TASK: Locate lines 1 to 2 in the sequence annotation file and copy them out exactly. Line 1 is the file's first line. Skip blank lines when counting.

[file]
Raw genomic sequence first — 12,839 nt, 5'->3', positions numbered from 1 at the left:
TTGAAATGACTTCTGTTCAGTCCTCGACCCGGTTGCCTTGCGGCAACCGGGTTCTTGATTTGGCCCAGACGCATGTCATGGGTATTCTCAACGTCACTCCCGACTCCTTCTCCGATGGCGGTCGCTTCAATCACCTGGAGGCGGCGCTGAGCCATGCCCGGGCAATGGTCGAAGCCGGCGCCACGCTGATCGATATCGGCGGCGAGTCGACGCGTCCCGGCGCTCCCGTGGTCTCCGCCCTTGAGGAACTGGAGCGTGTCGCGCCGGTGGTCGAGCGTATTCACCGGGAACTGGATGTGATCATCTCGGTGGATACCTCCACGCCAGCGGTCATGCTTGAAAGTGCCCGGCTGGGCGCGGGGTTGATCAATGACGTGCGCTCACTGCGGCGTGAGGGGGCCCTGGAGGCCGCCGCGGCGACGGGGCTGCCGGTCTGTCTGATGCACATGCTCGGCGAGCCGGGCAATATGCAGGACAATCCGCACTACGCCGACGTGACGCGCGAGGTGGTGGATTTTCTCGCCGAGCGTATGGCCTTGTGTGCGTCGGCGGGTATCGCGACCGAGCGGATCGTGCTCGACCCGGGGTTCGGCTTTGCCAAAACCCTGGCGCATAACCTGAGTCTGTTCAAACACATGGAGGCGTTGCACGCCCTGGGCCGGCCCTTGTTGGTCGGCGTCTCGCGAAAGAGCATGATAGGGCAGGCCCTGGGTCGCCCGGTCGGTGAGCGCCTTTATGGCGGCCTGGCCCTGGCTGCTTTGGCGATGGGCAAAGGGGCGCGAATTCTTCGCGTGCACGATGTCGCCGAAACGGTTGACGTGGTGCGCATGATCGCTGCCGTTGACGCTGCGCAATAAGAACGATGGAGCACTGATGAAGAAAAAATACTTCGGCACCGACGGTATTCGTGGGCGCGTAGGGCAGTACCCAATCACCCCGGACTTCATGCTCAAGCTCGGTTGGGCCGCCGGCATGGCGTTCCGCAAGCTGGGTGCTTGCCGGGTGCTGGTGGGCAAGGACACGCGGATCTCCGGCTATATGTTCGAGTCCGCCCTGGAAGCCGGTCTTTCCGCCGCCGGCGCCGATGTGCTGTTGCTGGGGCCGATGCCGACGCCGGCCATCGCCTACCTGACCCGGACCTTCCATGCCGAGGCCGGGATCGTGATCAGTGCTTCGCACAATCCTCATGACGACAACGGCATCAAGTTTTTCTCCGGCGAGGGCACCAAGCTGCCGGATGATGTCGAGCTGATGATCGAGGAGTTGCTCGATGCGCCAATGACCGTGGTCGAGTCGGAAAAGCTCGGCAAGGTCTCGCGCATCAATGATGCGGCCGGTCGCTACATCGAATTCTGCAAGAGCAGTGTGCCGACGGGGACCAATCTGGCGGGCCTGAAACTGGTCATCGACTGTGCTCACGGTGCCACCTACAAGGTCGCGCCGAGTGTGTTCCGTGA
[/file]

Raw genomic sequence first — 12,839 nt, 5'->3', positions numbered from 1 at the left:
TTGAAATGACTTCTGTTCAGTCCTCGACCCGGTTGCCTTGCGGCAACCGGGTTCTTGATTTGGCCCAGACGCATGTCATGGGTATTCTCAACGTCACTCCCGACTCCTTCTCCGATGGCGGTCGCTTCAATCACCTGGAGGCGGCGCTGAGCCATGCCCGGGCAATGGTCGAAGCCGGCGCCACGCTGATCGATATCGGCGGCGAGTCGACGCGTCCCGGCGCTCCCGTGGTCTCCGCCCTTGAGGAACTGGAGCGTGTCGCGCCGGTGGTCGAGCGTATTCACCGGGAACTGGATGTGATCATCTCGGTGGATACCTCCACGCCAGCGGTCATGCTTGAAAGTGCCCGGCTGGGCGCGGGGTTGATCAATGACGTGCGCTCACTGCGGCGTGAGGGGGCCCTGGAGGCCGCCGCGGCGACGGGGCTGCCGGTCTGTCTGATGCACATGCTCGGCGAGCCGGGCAATATGCAGGACAATCCGCACTACGCCGACGTGACGCGCGAGGTGGTGGATTTTCTCGCCGAGCGTATGGCCTTGTGTGCGTCGGCGGGTATCGCGACCGAGCGGATCGTGCTCGACCCGGGGTTCGGCTTTGCCAAAACCCTGGCGCATAACCTGAGTCTGTTCAAACACATGGAGGCGTTGCACGCCCTGGGCCGGCCCTTGTTGGTCGGCGTCTCGCGAAAGAGCATGATAGGGCAGGCCCTGGGTCGCCCGGTCGGTGAGCGCCTTTATGGCGGCCTGGCCCTGGCTGCTTTGGCGATGGGCAAAGGGGCGCGAATTCTTCGCGTGCACGATGTCGCCGAAACGGTTGACGTGGTGCGCATGATCGCTGCCGTTGACGCTGCGCAATAAGAACGATGGAGCACTGATGAAGAAAAAATACTTCGGCACCGACGGTATTCGTGGGCGCGTAGGGCAGTACCCAATCACCCCGGACTTCATGCTCAAGCTCGGTTGGGCCGCCGGCATGGCGTTCCGCAAGCTGGGTGCTTGCCGGGTGCTGGTGGGCAAGGACACGCGGATCTCCGGCTATATGTTCGAGTCCGCCCTGGAAGCCGGTCTTTCCGCCGCCGGCGCCGATGTGCTGTTGCTGGGGCCGATGCCGACGCCGGCCATCGCCTACCTGACCCGGACCTTCCATGCCGAGGCCGGGATCGTGATCAGTGCTTCGCACAATCCTCATGACGACAACGGCATCAAGTTTTTCTCCGGCGAGGGCACCAAGCTGCCGGATGATGTCGAGCTGATGATCGAGGAGTTGCTCGATGCGCCAATGACCGTGGTCGAGTCGGAAAAGCTCGGCAAGGTCTCGCGCATCAATGATGCGGCCGGTCGCTACATCGAATTCTGCAAGAGCAGTGTGCCGACGGGGACCAATCTGGCGGGCCTGAAACTGGTCATCGACTGTGCTCACGGTGCCACCTACAAGGTCGCGCCGAGTGTGTTCCGTGA